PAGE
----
Application Note: Tips and Tricks to Optimize Your C Code for 8-bit AVR Microcontrollers

In contrast to software development where there are relatively plenty of memory space and CPU power, every byte in hardware development counts, and you must follow strict optimization instructions to save the memory space and have faster firmware.

ATMEL has a set of 11 tips in an application note that worth sharing. The AN starts with introducing the reader with the hardware details of AVR CPU architecture and the AVR GCC compiler which has 5 optimization levels (-O0, -O1, -O2, -O3 and -Os).

Tips and Tricks to Reduce Code Size

The development platform used for writing this AN consists of :

  • IDE: Atmel AVR Studio 5.
  • Toolchain: AVR_8_bit_GNU_Toolchain_3.2.1_292.
  • Hardware: Atmel ATmega88PA.

Keep in mind that: In GCC compilation results, we have three memory sections: “text” for everything stored in FLASH memory, “data” used for initialized global data and “bss” contains all uninitialized global data. Data and bss are stored in SRAM memory. For more details, read the MCUoneclipse’s article.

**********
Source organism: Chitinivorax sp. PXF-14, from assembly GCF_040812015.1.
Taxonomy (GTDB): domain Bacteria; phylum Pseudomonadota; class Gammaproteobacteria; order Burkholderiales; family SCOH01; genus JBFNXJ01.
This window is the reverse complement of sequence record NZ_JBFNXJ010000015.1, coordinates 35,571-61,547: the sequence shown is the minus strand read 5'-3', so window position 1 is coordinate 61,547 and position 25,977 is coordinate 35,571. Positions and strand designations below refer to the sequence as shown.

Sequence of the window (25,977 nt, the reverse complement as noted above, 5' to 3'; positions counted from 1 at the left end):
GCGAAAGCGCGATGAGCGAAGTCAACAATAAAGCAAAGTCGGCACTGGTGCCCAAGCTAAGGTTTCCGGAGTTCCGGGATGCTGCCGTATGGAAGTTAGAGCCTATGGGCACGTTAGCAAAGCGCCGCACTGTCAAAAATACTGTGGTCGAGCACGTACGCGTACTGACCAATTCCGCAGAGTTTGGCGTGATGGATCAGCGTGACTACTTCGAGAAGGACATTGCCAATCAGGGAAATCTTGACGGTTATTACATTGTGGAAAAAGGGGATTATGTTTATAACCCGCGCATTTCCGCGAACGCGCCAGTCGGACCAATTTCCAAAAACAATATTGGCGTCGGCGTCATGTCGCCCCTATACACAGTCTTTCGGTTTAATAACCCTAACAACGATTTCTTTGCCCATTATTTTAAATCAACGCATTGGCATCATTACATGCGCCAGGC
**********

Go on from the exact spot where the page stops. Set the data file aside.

Use The Right Data Type—Don’t Waste Spaces

optimize c code: Use right variable length

This is a glaring example of wasting memory spaces when allocating a variable with length more than needed (the ADCH is an 8-bit-long register).

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Global vs. Local Variables

optimize c code: global vs local variables

A global variable has a dedicated address in the SRAM while local variables would be assigned to a register or allocated to stack when they are declared, and once the function ends execution the function’s local variables can be removed. That’s why using global variables consumes SRAM while using local variables doesn’t.

An extra code will be executed to initialize the global variable each startup (after reset).

Store Constants in Program Space

Optimize C code: Contants in program space

Having many variables with non-zero value means consuming more SRAM: These non-zero values will be stored in SRAM to initialize each non-zero variable with the corresponding value. Another case: Serial.print(“Hello World\n”). The “Hello World\n” will be stored in the SRAM, and having too much of these variables and functions with constant arguments will definitely make you run out of SRAM. One of the tips here is to store these values in the program space.

More tips that worth reading about in the application note.


Yahya Tawil

Embedded Hardware Engineer interested in open hardware and was born in the same year as Linux. Yahya is the editor-in-chief of Atadiat and believes in the importance of sharing free, practical, spam-free and high quality written content with others. His experience with Embedded Systems includes developing firmware with bare-metal C and Arduino, designing PCB&schematic and content creation.

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